Air conditioner mold contributes to unhealthy mold symptoms in virtually every home I investigate. In this post, I’m going to focus on the problems associated with window and wall air conditioners. These air conditioners are typically found in older homes, apartment and condominium buildings, and in hotel rooms.
I’ve had clients suffer asthma attacks and be rushed to emergency rooms due to hidden air conditioner mold. Unless someone has a very smelly air conditioner, most homeowners are unaware of hidden air conditioner mold affecting their indoor air quality.
Black mold and white mold
Mold in window air conditioner grills is common. The photo above shows both black mold and white mold growing on the louvers on the front grill of a window air conditioner. Typically, air conditioner mold is not this blatantly visible. I enhance these photos to make it easier for you to see the mold. More often you have to inspect very carefully with a good flashlight to see it.
Air conditioners cool our air and simultaneously pull moisture out of the air so it doesn’t feel so humid indoors. What many people don’t realize is that because the units circulate air, they also collect microscopic particles that provide food for mold. The dust particles consist primarily of dead skin cells sloughed off of humans. Combined with the moisture in the air, the particles make it easy for air conditioner mold to germinate within the dust and extract nutrients from it.
Air conditioner mold hides inside ducts
Mold hid inside of the air circulating ducts of wall and window air conditioners also grows as a result of the nutrient-rich particles sticking to the cool damp surfaces inside. An interior mold inspection should be performed at least once per cooling season and more frequently if an air conditioner is used all year long.
Inspect your filter
I frequently discover mold in window air conditioner filters, filters that are plugged with dirt, and filters that are missing altogether. Clogged filters will ultimately cause mold to grow in the filters and on the cooling coils, as well as increase electrical usage.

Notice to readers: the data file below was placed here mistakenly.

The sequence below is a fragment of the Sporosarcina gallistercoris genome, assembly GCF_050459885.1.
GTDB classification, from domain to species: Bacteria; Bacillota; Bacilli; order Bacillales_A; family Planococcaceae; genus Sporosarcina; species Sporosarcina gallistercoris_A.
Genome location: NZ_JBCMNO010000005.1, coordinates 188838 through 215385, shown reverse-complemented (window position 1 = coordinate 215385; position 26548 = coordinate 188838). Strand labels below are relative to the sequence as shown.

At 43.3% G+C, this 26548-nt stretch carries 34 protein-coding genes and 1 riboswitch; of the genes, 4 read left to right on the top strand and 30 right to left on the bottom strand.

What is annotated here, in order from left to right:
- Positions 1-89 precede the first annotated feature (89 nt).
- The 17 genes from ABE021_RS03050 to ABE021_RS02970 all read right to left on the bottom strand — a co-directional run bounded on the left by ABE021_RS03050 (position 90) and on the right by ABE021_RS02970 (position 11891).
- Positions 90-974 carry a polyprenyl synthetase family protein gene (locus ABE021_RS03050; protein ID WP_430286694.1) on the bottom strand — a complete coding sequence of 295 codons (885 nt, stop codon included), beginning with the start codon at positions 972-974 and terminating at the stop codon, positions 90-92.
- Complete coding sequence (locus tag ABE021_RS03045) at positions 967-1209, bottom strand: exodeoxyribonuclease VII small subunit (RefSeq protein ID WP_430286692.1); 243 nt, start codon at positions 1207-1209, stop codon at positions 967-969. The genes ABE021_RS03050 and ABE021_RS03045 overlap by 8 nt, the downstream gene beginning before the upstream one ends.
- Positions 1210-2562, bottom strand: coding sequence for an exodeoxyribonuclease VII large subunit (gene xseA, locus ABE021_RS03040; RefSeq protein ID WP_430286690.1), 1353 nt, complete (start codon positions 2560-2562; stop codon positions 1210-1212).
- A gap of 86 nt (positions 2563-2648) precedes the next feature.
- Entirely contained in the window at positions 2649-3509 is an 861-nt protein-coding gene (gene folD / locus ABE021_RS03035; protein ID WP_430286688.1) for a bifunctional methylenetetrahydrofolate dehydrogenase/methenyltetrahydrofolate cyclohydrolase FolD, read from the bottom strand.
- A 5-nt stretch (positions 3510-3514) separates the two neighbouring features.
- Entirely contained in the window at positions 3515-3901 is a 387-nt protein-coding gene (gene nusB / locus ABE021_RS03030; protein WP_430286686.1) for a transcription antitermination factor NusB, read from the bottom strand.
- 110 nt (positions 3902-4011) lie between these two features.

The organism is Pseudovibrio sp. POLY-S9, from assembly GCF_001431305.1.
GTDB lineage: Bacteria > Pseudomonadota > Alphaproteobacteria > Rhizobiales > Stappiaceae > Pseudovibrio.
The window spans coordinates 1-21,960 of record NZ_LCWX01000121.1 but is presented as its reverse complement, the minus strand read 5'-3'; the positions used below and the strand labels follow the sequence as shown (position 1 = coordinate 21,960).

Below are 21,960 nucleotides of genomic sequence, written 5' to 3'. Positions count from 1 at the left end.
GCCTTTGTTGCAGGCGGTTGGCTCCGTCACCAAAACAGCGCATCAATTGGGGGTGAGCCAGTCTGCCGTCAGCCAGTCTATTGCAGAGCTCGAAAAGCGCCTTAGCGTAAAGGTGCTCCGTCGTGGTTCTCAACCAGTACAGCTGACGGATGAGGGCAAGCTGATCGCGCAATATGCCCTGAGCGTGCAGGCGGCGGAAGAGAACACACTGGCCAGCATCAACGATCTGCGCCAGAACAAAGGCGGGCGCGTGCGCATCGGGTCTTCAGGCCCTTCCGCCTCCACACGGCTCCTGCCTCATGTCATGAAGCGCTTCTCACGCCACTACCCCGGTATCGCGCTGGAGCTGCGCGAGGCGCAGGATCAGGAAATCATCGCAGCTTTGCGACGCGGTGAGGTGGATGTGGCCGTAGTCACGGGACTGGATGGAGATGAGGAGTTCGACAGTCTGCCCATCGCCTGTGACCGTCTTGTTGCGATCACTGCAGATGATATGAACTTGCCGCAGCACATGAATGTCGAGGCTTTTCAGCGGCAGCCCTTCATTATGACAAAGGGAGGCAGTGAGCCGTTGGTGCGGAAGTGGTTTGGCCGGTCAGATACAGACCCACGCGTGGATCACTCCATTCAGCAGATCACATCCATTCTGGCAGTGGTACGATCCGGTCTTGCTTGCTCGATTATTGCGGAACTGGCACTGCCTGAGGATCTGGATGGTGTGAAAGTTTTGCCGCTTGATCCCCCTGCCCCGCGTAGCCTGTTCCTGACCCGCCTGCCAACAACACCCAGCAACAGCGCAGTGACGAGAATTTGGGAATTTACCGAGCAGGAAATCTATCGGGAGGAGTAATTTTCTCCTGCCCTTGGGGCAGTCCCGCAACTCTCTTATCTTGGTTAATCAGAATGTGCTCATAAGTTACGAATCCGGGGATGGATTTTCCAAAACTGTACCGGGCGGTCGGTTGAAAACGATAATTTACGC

The photo above shows mold in air conditioner coils that is growing as a result of operating the air conditioner without a filter in place.
If you don’t have a filter, you can either purchase one from the manufacturer or purchase a roll of air conditioner filter media from a local hardware store, as shown in the photo above. The media can easily be cut to size with scissors to fit most standard air conditioners.
The photo above shows a plugged filter being lifted up from behind the front grill. Behind the grill is where the filters are always located. Proprietary filters usually have plastic frames on them and will slide in from the top, sides, or bottom.
Filters should be inspected every 30 days. Depending on the air conditioner design, the filters either need to be removed and washed, or replaced.
Air conditioner mold hides in the condensate drain pan
When installing wall and window air conditioners, some are not pitched correctly downward to safely allow water in the condensation collection pans to drain to the outdoors. Additionally, due to lack of maintenance, the drain holes in the water collection pans located underneath these air conditioners can also become plugged with bacterial growth.
In either of these instances, water can back up and leak into walls resulting in additional mold growth. Moreover, one of the bacteria that grows in water collection pans is Legionella. This is the bacterium responsible for legionellosis, a progressive and potentially fatal pneumonia, i.e. legionnaire’s disease.